OWEN GALLAGHER is from Gorbals, Glasgow, and lives in London. His poems have been published widely in the UK, Ireland and abroad. He has awards from The London Arts Board and The Society of Authors. He has won poetry competitions and his poems have been displayed on London buses and in public places in Ireland and on the Listening Wall, Southbank Centre, London at the Poetry International Festival, 2014. His book publications include: Sat Guru Snowman (Peterloo Poets, 2001; Repr. 2004); Tea with the Taliban (Smokestack Books, 2012); and A Good Enough Love (Salmon Poetry, 2015) which has been nominated for a T. S. Eliot award.


Newspapir Boy Meets Goliath

Ah strode intae an early wurld stalked by a giant
an witnessed a man dreep doon a drainpipe,
pub doors openin like Ali Baba’a cave
tae knocks like the Morse Code;

ah priest sprinted wi rosary beads in hand.
Uncle Hugh bolted frae a tenemint,
shirt-tail flappin. Father stood on a corner
hopin tae be chosen fir wurk.

The giant boy blocked ma path,
seized the satchel an ma list,
placed a finger on his lips,
then droo it across his throat.

I walked aff intae the Valley of Elah,
like David in the Bible,
plucked a marble frae ma pokit,
turned an raised ma sling.


The ‘Whisky Fairy’

‘Mastirs of the Nose’ wi called them, thair nozzles purple
and pocked. Oor tenemint wis crammed
wi these connoisseurs of Scotch Whisky,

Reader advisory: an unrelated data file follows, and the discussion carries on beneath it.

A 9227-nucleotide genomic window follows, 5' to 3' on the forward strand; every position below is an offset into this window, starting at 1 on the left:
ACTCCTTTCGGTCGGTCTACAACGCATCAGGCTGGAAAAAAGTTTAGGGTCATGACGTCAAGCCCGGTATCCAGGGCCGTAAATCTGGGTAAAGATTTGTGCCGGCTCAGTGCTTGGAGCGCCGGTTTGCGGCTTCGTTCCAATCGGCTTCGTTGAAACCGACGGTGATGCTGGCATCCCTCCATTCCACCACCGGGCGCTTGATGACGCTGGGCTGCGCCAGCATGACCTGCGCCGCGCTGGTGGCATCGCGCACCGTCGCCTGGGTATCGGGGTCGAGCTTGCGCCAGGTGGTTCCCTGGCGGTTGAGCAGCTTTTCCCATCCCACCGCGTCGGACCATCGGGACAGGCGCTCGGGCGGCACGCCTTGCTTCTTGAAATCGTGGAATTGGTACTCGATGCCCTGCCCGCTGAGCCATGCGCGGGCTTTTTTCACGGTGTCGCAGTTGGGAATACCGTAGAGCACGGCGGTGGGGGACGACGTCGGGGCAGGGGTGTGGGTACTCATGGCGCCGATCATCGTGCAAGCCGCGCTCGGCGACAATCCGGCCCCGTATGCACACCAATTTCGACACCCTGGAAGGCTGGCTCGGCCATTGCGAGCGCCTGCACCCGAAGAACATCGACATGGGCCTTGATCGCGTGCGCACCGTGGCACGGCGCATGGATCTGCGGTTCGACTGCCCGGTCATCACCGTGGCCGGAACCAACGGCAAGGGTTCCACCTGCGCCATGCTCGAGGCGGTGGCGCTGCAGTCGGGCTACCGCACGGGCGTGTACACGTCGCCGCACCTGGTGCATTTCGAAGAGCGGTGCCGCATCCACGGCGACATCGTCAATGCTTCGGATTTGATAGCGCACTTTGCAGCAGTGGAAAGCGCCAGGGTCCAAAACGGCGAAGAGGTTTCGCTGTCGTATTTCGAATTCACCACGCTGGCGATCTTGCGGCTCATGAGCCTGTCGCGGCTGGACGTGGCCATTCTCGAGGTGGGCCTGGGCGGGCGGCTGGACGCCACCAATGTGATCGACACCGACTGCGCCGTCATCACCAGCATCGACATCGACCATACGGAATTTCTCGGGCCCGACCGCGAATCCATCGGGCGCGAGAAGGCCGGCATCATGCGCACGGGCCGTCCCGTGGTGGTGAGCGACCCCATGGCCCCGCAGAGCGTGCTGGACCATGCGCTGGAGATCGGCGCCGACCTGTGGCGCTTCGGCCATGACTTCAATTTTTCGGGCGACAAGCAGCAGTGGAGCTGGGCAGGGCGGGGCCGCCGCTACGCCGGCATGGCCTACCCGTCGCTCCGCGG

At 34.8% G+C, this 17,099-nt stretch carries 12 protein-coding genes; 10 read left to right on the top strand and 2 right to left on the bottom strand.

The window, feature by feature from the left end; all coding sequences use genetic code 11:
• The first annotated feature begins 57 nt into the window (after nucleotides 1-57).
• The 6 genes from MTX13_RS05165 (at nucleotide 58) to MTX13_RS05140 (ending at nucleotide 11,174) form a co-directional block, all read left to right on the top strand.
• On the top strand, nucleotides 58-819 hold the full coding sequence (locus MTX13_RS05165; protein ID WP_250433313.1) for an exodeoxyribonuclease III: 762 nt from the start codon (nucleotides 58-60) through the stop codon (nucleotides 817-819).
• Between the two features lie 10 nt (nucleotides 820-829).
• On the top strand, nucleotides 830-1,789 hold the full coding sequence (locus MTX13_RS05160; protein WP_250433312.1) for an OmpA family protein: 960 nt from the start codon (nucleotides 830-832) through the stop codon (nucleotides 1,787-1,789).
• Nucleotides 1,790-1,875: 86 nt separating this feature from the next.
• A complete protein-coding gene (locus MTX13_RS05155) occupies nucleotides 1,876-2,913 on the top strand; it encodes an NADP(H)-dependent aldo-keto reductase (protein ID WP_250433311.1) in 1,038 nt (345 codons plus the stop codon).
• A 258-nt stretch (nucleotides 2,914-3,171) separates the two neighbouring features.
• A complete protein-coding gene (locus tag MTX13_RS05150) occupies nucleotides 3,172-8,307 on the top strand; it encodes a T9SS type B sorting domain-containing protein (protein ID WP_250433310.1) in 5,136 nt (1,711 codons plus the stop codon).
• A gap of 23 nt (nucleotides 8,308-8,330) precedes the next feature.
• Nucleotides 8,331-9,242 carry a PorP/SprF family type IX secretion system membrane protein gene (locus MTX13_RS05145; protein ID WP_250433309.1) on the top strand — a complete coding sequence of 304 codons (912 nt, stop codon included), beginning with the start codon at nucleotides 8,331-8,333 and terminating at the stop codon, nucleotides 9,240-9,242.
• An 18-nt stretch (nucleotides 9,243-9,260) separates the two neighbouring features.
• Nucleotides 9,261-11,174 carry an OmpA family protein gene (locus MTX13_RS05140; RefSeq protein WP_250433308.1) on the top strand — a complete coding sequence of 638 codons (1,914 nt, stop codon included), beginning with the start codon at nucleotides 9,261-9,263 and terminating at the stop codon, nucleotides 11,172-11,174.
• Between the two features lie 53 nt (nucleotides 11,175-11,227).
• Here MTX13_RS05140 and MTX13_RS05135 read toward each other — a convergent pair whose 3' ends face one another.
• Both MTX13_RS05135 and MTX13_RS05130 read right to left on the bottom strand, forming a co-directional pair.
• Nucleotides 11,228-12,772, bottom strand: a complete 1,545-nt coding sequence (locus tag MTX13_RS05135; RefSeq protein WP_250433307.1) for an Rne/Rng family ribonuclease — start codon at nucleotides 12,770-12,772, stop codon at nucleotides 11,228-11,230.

who cood tell an Aberfeldy malt frae a Ye Monk’s blended.

Blindfolded tastings wir followed wi a liquid history
of ah given brand. These auld fellas
hid the combined mind of a Whiskypedia.
Thae wir the Keepers of the Quaich.

Wance a month, before milk floats tinkled, a bottle
of the ‘water of life’ appeared
on oor doorsteps, a gift frae the ‘Whisky Fairy’
who’d kept us awake. He’d hammered an chiselled

an entrance throo the gable waw of the Whisky Bond
in oor back court tae fetch the ‘liquid gold’,
replaced an repointed the bricks
before the first shift clocked in. Ah raise a gless each night

tae toast the farmers fir harvesting the grain, the brooers
who performed a miracle,
the coopers fir the casks thae made,
the ‘Whisky Fairy’ who cin never be named.


Cat-flap Wi Bells

It wisnae the street vendir’s
    black cat costume,
        nor her spiel that collared me
          intae signin a direct debit
            fir the Cat Protection League.

It wis the bag ah kittens
     Mothir hid thrust intae ma hawn,
        that meowed awe the way
          tae Glesca Bridge.

Aged seven, ah stood, legs braced,
     throo the bag er the parapet
        an watched it sink,
          pop up an bob
            in ma mind ever since.

Hence the direct debit,
     the cat-flap, fish heids,
        saucers ah milk,
          the wind-up toy mouse.


If you wish to read the poems in page view, the following link will take you to a PDF – Owen Gallagher Poems

All works published by the Glasgow Review of Books are licensed under a Creative Commons Attribution-NonCommerical-NoDerivs 3.0 Unported License and the journal reserves the right to be named as place of first publication in any citation. Copyright remains with the poet.

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The Glasgow Review of Books (ISSN 2053-0560) is an online journal which publishes critical reviews, essays and interviews as well as writing on translation. We accept work in any of the languages of Scotland – English, Gàidhlig and Scots.

We aim to be an accessible, non-partisan community platform for writers from Glasgow and elsewhere. We are interested in many different kinds of writing, though we tend to lean towards more marginal, peripheral or neglected writers and their work. 

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